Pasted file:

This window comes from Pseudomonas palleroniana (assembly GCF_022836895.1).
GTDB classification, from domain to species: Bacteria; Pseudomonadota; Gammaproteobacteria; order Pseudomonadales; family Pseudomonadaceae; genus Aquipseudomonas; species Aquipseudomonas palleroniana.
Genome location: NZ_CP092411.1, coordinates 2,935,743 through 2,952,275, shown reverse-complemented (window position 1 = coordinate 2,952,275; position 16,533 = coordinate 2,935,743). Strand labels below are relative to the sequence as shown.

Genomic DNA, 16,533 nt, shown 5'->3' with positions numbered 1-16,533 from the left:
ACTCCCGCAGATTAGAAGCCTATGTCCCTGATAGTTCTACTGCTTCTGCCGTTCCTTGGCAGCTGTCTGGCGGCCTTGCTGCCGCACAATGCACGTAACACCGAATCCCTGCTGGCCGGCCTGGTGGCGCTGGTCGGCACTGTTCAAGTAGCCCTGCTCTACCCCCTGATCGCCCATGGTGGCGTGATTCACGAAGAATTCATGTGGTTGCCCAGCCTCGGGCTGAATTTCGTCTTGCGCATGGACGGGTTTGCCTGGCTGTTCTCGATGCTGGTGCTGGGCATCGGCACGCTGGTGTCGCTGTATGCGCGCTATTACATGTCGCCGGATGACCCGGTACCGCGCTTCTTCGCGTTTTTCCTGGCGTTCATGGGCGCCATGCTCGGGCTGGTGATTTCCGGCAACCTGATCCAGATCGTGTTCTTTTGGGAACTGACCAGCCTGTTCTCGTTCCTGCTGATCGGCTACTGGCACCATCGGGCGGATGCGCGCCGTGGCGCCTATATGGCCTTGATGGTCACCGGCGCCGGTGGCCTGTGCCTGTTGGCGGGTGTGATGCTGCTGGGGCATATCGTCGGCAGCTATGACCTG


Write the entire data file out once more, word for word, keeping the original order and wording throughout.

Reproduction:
This window comes from Pseudomonas palleroniana (assembly GCF_022836895.1).
GTDB classification, from domain to species: Bacteria; Pseudomonadota; Gammaproteobacteria; order Pseudomonadales; family Pseudomonadaceae; genus Aquipseudomonas; species Aquipseudomonas palleroniana.
Genome location: NZ_CP092411.1, coordinates 2,935,743 through 2,952,275, shown reverse-complemented (window position 1 = coordinate 2,952,275; position 16,533 = coordinate 2,935,743). Strand labels below are relative to the sequence as shown.

Genomic DNA, 16,533 nt, shown 5'->3' with positions numbered 1-16,533 from the left:
ACTCCCGCAGATTAGAAGCCTATGTCCCTGATAGTTCTACTGCTTCTGCCGTTCCTTGGCAGCTGTCTGGCGGCCTTGCTGCCGCACAATGCACGTAACACCGAATCCCTGCTGGCCGGCCTGGTGGCGCTGGTCGGCACTGTTCAAGTAGCCCTGCTCTACCCCCTGATCGCCCATGGTGGCGTGATTCACGAAGAATTCATGTGGTTGCCCAGCCTCGGGCTGAATTTCGTCTTGCGCATGGACGGGTTTGCCTGGCTGTTCTCGATGCTGGTGCTGGGCATCGGCACGCTGGTGTCGCTGTATGCGCGCTATTACATGTCGCCGGATGACCCGGTACCGCGCTTCTTCGCGTTTTTCCTGGCGTTCATGGGCGCCATGCTCGGGCTGGTGATTTCCGGCAACCTGATCCAGATCGTGTTCTTTTGGGAACTGACCAGCCTGTTCTCGTTCCTGCTGATCGGCTACTGGCACCATCGGGCGGATGCGCGCCGTGGCGCCTATATGGCCTTGATGGTCACCGGCGCCGGTGGCCTGTGCCTGTTGGCGGGTGTGATGCTGCTGGGGCATATCGTCGGCAGCTATGACCTG